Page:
Your onboarding sequence is an opportunity to learn your clients’ unique goals, struggles, and why they want to work with you in the first place. All of which are invaluable when creating programs that garner results.
To gather this information, you can create forms using Google Forms (or any other system you prefer). Once they’re created, it’s as simple as emailing the link or having them placed directly on your website.
Here are three forms you should have your clients fill out during their onboarding sequence.
Note: It’s not included here, but all of your clients should sign a waiver/PAR-Q form. No matter what.
- Application Form
If you coach people online, you probably have a page or website where people can find you (if you don’t, get on that now). You can include an application form directly on your site or social media page to welcome potential new clients. The link can say something like “Apply to train with me” or “Start now”.
Here’s an example of what your application form can include:
- Full name
- Email address
- What would you specifically like to accomplish by working with me?
- Are you ready to dedicate 3-5 hours to training per week?
- Are you ready to commit to at least 3 months of private coaching?
The last two questions are a great way to weed out those who just pretend to be interested in working with you.
Asking if someone is ready to commit to “x” amount of hours per week for “x” amount of months shows you have an expectation of commitment. And it gives people an idea of what it takes to get real results.
You’ll attract people who are serious about training and steer clear of those looking for a quick-fix solution.
- Initial Questionnaire
If the application looks like a potential fit, it’s time to send your initial questionnaire. Here, you’ll dive deeper into their training history, injury history, and goals.
If a powerlifter contacts you to help them prepare for their next meet and you can’t remember the last time you squatted with a barbell, they may be better off with another coach.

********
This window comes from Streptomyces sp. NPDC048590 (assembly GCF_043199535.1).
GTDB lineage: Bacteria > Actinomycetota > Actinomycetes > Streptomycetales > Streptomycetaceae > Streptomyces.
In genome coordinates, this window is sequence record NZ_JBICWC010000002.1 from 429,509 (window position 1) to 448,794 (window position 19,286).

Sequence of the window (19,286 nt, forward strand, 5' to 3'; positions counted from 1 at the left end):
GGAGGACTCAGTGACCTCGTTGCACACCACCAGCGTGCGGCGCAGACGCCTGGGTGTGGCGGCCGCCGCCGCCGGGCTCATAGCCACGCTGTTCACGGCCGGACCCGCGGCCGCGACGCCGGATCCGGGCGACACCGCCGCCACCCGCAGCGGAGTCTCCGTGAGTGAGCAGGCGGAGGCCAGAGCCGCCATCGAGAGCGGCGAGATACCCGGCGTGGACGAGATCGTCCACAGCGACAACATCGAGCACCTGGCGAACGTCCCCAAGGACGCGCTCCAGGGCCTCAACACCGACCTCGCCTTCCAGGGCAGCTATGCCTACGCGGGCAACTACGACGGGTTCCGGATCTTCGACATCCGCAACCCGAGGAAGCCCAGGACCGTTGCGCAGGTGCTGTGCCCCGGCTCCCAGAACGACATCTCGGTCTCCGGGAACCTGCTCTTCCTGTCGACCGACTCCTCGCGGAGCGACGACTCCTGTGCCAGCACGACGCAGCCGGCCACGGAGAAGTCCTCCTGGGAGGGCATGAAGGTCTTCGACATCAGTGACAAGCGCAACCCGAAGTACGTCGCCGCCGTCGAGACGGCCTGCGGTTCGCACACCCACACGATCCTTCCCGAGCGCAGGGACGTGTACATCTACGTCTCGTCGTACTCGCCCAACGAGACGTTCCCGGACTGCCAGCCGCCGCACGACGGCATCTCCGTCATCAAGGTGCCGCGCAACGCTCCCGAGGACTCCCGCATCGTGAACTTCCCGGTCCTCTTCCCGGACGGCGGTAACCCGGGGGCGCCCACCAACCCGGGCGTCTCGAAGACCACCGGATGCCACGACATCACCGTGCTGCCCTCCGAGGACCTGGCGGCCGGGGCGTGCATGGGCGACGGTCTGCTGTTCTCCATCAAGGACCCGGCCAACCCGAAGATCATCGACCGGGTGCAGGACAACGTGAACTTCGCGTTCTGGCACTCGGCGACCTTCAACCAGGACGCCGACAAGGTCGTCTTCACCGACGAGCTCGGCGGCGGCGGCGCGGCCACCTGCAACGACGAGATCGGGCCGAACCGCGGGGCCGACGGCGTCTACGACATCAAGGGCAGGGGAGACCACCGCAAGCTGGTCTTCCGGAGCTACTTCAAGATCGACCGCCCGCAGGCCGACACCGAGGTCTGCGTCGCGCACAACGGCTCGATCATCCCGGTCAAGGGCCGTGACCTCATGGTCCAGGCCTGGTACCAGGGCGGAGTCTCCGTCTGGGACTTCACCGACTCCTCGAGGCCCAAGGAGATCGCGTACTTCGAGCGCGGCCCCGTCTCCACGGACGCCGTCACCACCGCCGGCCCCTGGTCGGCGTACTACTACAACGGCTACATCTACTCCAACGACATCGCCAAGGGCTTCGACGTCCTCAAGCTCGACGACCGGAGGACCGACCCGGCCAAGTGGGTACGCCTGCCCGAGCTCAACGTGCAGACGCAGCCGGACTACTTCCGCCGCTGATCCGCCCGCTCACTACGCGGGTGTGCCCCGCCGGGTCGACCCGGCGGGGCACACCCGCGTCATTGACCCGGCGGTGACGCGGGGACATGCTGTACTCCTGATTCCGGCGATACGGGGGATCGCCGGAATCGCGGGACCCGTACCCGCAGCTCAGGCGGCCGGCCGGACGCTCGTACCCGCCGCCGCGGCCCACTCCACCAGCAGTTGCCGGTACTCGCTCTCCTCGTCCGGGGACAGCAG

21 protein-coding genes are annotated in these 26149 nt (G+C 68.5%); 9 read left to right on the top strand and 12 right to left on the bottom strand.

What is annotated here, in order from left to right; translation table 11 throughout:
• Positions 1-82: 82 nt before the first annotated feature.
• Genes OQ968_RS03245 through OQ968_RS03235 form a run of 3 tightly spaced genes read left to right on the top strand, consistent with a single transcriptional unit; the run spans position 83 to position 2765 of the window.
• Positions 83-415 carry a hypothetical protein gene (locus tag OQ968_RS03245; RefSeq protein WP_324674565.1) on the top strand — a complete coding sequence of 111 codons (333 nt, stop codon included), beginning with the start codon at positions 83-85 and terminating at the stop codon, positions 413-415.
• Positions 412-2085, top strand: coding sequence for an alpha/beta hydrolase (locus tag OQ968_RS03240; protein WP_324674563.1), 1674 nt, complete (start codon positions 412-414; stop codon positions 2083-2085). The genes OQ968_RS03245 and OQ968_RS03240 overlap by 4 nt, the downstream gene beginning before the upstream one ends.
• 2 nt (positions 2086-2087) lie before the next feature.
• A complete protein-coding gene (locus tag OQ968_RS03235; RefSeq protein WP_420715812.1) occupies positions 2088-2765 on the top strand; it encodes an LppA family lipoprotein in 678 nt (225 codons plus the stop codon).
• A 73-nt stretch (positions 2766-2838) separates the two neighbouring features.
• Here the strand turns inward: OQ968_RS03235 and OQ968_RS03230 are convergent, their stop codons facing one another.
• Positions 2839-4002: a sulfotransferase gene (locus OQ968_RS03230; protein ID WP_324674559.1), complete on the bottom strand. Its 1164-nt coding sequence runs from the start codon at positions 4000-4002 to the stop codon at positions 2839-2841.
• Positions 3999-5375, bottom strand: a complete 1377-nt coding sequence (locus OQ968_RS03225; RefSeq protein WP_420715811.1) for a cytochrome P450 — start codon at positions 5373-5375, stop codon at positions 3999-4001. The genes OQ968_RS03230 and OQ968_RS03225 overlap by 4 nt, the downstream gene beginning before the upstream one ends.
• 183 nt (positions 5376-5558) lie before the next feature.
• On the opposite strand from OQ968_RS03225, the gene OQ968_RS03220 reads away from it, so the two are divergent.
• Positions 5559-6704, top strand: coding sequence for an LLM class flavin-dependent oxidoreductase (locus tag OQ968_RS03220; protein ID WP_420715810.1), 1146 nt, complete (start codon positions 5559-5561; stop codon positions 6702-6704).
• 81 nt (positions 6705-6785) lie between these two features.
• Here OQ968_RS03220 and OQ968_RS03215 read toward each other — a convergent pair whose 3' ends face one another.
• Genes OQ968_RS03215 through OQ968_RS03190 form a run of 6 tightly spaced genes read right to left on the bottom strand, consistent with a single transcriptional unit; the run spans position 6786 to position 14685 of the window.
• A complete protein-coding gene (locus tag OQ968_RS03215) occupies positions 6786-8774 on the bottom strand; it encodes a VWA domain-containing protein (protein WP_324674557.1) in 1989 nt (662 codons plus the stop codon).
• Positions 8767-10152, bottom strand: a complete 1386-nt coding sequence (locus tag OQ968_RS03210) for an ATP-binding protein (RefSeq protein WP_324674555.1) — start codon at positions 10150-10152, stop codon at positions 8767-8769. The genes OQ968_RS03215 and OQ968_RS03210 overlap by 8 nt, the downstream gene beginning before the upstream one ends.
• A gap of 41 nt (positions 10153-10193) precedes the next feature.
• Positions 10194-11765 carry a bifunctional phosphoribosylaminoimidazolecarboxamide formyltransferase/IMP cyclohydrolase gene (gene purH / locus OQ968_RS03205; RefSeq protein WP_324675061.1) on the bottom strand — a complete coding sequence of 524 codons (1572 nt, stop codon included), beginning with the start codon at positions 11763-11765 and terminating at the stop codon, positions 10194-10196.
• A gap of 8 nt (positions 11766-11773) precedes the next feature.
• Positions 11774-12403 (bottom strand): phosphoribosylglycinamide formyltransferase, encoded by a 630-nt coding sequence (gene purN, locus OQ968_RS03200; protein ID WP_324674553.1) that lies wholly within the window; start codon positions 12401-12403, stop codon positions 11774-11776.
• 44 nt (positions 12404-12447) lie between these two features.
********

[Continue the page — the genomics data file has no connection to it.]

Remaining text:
On the other hand, if someone wants to lose weight and you’ve already helped others achieve the same goal, it could be the right fit!
You can’t know where to go if you don’t know where you’re starting. Learning about your clients’ training history is crucial. You’ll understand their level of experience and what they actually like doing in the gym.
Here are some potential questions to ask about your clients’ training history:
- Do you currently exercise? If yes, how frequently?
- What physical activity do you currently participate in?
- Are you a competitive athlete? If yes, what do you compete in and for how long?
- Have you worked with a personal trainer in the past? If yes, how was your experience?
- How confident are you performing bodyweight exercises? Scale of 1-10 (1 being not at all, 10 being very confident)
- How confident are you performing barbell exercises? Scale of 1-10 (1 being not at all, 10 being very confident)
The last thing you want to do is ask someone with a shoulder impingement to do strict overhead barbell presses. You need to know the type and severity of your clients’ injuries (past or present) before you write their workouts. Otherwise you’re just throwing stuff at a wall and hoping it sticks.
- Do you have any current or pre-existing injuries that may affect your ability to train? Please be as detailed as possible.
- Do you have any other medical conditions I should be aware of? Please be as detailed as possible.
Note: As mentioned before, always have all your clients sign a waiver/PAR-Q form before they start training.
You can’t know which direction to take if you don’t know your destination.
When it comes to goals, the more specific the better. Have your clients set SMART goals: specific, measurable, achievable, relevant, and time-bound.
“I want to get stronger” isn’t a goal. “I want to do 3 bodyweight chin-ups in 3 months” is a goal.
- Equipment Checklist
You can’t create a program for someone if you don’t know the equipment they’re working with. Have them fill out an equipment checklist form.
Create a form with all the equipment you would normally find in your gym and list it in alphabetical order. Have your clients check off what they have available so you know how to write their program.
This is great especially for clients who work out at home and have a bunch of equipment.
SummaryEffective coaching is just as much learning as it is teaching. Have your clients fill out these forms to understand their unique personalities and goals and create an experience that will work for them.
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